Characteristically a boxer-puncher, now Honeyghan stepped up a gear into the seek-and-destroy mode that he would commonly inhabit throughout his championship reign. With Curry wounded, Honeyghan landed a sequence of mean headshots that sent his opponent stumbling across the ring at the end of the second. Curry slumped into his newly panicked corner looking dazed and confused.
For the next round, Curry employed a tactic that was mostly unfamiliar to him as he tried to stick to the outside and circle around the ring. But while he sought to keep the relentless Honeyghan off him by picking occasional counter-shots, the Bermondsey man continued to rear in and drive him backward – even after Curry caught him clean with a ripping straight right. By the end of round four, Honeyghan’s ferocious intensity had reduced Curry to an increasingly patternless fighter, for whom the only refuge would come between rounds.
Surging forward at the start of the fifth, Honeyghan sent a right hand crashing into Curry’s jaw to resume hostilities. Now permanently on the move, Curry’s legs repeatedly betrayed him whenever Honeyghan suddenly bridged the gap between them and ragdolled the Lone Star Cobra on the inside. Under siege, Curry’s heart sank for good when a collision caused a deep cut to form beneath his brow in the sixth. Already bleeding from the mouth, with Honeyghan’s blows arcing relentlessly into body and head, Curry went back to his corner and never returned.
Did Curry know then that his life as a top-level fighter was over? There would be no eight-figure payday against Marvin Hagler down the line, no pay-per-view fight with Ray Leonard or Thomas Hearns or Roberto Duran. The future had been his for the taking, until suddenly it was not. Slumped in the corner, for all intents and purposes Donald Curry was done. “You know, the thing with boxing is I never wanted to be a pro,” he would later tell Jonathan Rendall, days before his knockout loss to Michael Nunn. “After the amateurs, I wanted to go to college. Study business or something, you know. I tried it part-time at first. I tried it again recently, but you can’t do it with boxing. You know how they get you? It’s the things they give you. When they want you to turn pro it’s a car. Then it’s an allowance. Then it’s a house. After the amateurs, I never wanted to be a pro. I never wanted to.”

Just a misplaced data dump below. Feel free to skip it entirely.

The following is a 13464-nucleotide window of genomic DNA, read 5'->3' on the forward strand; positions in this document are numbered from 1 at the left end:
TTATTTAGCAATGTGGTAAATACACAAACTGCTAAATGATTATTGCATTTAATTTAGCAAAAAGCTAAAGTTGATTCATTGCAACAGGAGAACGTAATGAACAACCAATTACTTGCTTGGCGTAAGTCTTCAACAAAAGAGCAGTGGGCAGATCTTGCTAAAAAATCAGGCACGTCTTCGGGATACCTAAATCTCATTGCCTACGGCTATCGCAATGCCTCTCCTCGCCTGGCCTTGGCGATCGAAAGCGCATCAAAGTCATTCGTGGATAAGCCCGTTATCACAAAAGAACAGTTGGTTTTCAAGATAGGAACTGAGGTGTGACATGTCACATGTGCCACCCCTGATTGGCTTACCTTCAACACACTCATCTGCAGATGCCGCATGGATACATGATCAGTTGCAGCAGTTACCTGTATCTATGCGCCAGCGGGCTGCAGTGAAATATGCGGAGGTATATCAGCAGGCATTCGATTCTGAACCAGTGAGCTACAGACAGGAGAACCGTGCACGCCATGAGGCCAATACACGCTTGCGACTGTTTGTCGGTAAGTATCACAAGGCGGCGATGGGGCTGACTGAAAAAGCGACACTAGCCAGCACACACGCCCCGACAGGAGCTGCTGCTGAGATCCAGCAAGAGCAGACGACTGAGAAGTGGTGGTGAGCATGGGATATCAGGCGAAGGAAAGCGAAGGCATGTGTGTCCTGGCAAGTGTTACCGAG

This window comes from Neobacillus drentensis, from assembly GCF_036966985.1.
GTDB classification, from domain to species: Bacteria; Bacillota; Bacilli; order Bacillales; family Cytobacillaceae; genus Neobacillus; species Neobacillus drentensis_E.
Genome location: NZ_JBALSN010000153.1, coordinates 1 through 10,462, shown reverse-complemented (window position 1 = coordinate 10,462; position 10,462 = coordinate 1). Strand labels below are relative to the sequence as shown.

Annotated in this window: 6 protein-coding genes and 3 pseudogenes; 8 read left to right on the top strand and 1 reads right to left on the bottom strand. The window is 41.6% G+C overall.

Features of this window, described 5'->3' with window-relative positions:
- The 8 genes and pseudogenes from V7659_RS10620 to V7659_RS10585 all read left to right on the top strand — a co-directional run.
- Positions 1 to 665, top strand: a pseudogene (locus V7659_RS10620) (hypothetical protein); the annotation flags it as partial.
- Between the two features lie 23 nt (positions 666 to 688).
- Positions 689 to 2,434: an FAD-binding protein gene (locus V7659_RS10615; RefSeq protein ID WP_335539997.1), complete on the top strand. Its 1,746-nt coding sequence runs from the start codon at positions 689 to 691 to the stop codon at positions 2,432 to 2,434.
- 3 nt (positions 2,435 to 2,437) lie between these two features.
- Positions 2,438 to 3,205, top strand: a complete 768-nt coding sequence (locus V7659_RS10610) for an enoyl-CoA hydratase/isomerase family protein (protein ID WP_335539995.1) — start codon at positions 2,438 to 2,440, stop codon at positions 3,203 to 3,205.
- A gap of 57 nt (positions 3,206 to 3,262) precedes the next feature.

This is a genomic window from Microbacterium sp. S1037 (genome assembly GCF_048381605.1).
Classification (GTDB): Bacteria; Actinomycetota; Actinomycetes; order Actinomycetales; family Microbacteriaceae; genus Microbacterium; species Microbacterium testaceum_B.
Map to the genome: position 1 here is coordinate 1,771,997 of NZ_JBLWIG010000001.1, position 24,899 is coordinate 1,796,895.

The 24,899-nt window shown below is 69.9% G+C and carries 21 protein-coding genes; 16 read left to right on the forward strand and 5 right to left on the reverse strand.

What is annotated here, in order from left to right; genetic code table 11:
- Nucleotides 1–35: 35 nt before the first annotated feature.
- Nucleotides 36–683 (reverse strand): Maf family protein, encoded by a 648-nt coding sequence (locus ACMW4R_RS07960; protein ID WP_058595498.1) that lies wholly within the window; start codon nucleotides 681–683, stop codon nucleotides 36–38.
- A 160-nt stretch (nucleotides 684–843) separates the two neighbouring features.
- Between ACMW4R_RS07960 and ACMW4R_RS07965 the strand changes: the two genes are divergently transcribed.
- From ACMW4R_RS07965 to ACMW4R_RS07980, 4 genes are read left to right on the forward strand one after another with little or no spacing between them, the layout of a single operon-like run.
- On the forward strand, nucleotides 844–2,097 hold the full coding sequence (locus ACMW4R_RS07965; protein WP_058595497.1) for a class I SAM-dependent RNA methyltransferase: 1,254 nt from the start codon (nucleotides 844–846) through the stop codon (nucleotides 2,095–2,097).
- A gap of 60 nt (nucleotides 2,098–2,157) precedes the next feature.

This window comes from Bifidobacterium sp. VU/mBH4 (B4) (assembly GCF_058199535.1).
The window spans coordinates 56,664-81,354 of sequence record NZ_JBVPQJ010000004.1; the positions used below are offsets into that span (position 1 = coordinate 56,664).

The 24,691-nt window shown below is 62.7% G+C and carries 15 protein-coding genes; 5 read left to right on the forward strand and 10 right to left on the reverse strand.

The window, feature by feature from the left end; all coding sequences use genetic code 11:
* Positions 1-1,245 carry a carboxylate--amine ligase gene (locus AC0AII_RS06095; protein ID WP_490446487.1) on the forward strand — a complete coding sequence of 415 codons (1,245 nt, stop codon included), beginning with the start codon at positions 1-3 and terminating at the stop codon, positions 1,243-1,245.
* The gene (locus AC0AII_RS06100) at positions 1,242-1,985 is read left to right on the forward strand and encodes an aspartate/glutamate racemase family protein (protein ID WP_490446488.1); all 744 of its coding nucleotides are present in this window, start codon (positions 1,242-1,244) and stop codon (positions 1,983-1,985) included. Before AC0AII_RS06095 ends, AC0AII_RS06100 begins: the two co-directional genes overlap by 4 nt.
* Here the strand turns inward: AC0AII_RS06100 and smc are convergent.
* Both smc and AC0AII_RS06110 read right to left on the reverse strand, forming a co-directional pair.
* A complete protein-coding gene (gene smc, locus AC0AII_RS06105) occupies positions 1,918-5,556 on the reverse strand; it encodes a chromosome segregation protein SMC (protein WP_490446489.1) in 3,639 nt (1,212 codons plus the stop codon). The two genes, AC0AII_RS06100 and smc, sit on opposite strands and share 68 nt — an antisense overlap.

And for Honeyghan? There would be other fights, but there would never be a night quite like that one. “The media crucifies me,” he would later complain, fed up with being hounded by the tabloid press. “They write about my lifestyle and the way I dress. They said I was going to get married the week before I fight. It’s all crazy.” Beset by hand problems, with a passion for sex that verged on addiction, Honeyghan would resemble an increasingly one-dimensional fighter in future, until Marlon Starling and Mark Breland returned him permanently to the domestic scene he had come from.
“The plan was simple,” Honeyghan would later tell Ben Dirs, in a piece for the BBC. “All I ever wanted from when I was a kid was sex, partying, and training. And to be champion of the world.” Soon, too soon, it would all be gone. Honeyghan and Curry would be names for history. But on that night of gaudy anachronism, of glittering violence, of dark euphoria—on that night, Lloyd Honeyghan had it all.